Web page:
It’s time to get creative. For those sheltering in place with family, COVID-19 provides an opportunity for connection, if we allow it. And there are many things you can do as a family that don’t require going to crowded places.

Watch your news consumption

There will be times where you need to disassociate from the pandemic and watch Netflix or play games. But it’s important to remember that even in the pandemic, there’s such a thing as too much technology. Even if it is recreational, too much time on a phone or iPad can be detrimental to you or your child’s brain.

Your personal technology use may become even more problematic than your child’s. Of course, you want to know what’s going on in the world and stay educated on the pandemic, but there’s definitely such a thing as too much news. You want to make sure that there’s a balance between remaining aware and spending time in the moment with loved ones, especially your children.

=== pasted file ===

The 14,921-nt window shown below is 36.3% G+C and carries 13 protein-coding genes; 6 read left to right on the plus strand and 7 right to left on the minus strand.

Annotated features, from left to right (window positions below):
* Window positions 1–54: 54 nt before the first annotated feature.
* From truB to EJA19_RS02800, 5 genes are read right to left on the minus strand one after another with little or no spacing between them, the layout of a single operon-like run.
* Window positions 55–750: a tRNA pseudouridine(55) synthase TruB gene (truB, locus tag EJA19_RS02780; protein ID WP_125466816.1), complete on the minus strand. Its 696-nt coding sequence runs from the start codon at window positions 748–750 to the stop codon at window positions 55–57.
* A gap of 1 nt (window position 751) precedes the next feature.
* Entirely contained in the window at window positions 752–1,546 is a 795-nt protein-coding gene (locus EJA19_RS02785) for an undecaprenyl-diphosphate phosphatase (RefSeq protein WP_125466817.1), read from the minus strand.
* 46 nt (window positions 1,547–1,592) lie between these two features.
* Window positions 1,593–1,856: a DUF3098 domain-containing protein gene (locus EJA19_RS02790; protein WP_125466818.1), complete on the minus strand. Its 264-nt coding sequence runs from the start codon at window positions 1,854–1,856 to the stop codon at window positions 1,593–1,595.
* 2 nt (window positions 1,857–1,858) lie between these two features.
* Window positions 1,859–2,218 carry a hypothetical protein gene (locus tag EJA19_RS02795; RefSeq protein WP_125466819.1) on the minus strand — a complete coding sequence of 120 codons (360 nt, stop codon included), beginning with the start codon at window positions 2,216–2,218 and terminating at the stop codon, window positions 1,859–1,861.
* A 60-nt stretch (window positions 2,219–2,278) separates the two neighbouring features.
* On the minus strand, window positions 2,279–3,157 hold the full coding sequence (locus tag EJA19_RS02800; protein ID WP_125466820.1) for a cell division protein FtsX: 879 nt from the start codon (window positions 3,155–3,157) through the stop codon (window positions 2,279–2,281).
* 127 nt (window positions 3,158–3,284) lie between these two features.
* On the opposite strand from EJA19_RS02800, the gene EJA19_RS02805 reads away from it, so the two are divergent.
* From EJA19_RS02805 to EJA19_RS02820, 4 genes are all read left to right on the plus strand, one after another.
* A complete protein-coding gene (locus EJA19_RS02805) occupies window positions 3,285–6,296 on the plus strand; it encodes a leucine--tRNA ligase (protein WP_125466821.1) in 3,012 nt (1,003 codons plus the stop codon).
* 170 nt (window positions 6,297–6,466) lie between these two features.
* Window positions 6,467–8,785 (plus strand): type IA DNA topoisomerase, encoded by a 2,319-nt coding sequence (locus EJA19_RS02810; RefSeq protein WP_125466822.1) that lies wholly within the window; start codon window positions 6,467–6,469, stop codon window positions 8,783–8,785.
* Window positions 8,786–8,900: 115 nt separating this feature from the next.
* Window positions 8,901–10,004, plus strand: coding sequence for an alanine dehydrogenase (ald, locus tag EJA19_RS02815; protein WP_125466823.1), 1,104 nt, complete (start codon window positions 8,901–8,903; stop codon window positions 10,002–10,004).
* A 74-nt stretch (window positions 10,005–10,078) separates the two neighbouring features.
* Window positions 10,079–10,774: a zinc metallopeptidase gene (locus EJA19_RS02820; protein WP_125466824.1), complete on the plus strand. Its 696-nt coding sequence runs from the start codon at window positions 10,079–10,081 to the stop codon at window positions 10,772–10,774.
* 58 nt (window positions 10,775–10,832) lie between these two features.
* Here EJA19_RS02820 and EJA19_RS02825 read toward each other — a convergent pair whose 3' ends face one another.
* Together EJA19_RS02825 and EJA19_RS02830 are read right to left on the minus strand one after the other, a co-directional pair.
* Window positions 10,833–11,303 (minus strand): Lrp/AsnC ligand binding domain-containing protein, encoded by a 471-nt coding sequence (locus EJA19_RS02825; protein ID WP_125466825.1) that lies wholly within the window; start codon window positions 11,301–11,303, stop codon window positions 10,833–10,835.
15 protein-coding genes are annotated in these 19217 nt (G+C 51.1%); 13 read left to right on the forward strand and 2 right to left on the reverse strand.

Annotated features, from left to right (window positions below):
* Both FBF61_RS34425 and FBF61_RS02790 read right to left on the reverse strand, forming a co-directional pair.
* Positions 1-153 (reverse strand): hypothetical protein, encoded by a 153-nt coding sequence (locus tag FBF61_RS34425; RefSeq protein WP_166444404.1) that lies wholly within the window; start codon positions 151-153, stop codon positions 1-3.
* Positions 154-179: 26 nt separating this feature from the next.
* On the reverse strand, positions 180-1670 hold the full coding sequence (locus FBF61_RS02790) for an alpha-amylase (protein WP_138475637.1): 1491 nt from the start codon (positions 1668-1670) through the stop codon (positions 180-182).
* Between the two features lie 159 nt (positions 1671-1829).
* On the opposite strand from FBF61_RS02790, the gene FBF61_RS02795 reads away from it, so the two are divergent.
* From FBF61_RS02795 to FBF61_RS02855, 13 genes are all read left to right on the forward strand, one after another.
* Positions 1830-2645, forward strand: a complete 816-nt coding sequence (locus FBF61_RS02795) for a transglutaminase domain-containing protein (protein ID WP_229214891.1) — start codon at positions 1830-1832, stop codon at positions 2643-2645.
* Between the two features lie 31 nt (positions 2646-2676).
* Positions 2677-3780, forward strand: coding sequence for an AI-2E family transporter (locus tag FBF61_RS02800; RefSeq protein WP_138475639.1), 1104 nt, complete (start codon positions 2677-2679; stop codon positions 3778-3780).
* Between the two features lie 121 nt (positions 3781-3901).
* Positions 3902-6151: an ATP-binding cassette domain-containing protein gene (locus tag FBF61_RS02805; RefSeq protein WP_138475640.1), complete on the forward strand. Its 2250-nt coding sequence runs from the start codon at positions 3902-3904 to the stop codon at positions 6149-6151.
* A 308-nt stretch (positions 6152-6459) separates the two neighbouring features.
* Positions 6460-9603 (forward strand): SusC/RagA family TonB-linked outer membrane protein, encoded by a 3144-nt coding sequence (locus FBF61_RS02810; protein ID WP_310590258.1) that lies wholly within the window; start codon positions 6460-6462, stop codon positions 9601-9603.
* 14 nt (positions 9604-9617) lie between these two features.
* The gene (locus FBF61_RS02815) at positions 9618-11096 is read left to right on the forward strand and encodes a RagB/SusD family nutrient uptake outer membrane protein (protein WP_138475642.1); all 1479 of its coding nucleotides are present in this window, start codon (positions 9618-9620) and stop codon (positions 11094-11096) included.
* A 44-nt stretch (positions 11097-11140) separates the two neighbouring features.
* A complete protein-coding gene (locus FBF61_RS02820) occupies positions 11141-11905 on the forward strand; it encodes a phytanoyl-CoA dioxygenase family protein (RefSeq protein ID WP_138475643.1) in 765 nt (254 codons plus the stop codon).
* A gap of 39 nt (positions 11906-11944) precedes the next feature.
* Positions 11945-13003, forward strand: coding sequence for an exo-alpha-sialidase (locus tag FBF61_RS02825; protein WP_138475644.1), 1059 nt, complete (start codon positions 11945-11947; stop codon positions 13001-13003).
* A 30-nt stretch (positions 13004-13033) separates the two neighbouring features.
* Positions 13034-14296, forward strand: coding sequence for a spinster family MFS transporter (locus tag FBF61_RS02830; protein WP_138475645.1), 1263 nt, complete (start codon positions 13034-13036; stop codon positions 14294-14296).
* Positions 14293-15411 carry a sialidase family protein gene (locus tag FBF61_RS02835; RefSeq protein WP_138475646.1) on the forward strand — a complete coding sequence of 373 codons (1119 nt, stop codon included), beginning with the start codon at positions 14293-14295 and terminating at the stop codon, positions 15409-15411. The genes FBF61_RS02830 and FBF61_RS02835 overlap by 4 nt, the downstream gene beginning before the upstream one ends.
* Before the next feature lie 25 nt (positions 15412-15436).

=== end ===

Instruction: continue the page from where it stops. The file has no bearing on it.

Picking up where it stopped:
Limit the amount of time that you’re engaging in technology by taking in the essential news and then moving on. This is the time to focus on valuing the relationships within your family.

One way to do that: You can always open up the floor to your kids and let them talk about this pandemic and how it’s making them feel. This is an opportunity to reinforce your role as their safe home base, the comforting caregiver whose safety allows them to deal with life’s uncertainties.

Make the most of minimal outdoor time

You don’t necessarily have to make your old favorite activities work during quarantine. Just sitting in the grass can be cathartic and grounding–it’s a way to get in touch with the natural world, to find peace during these overwhelming times.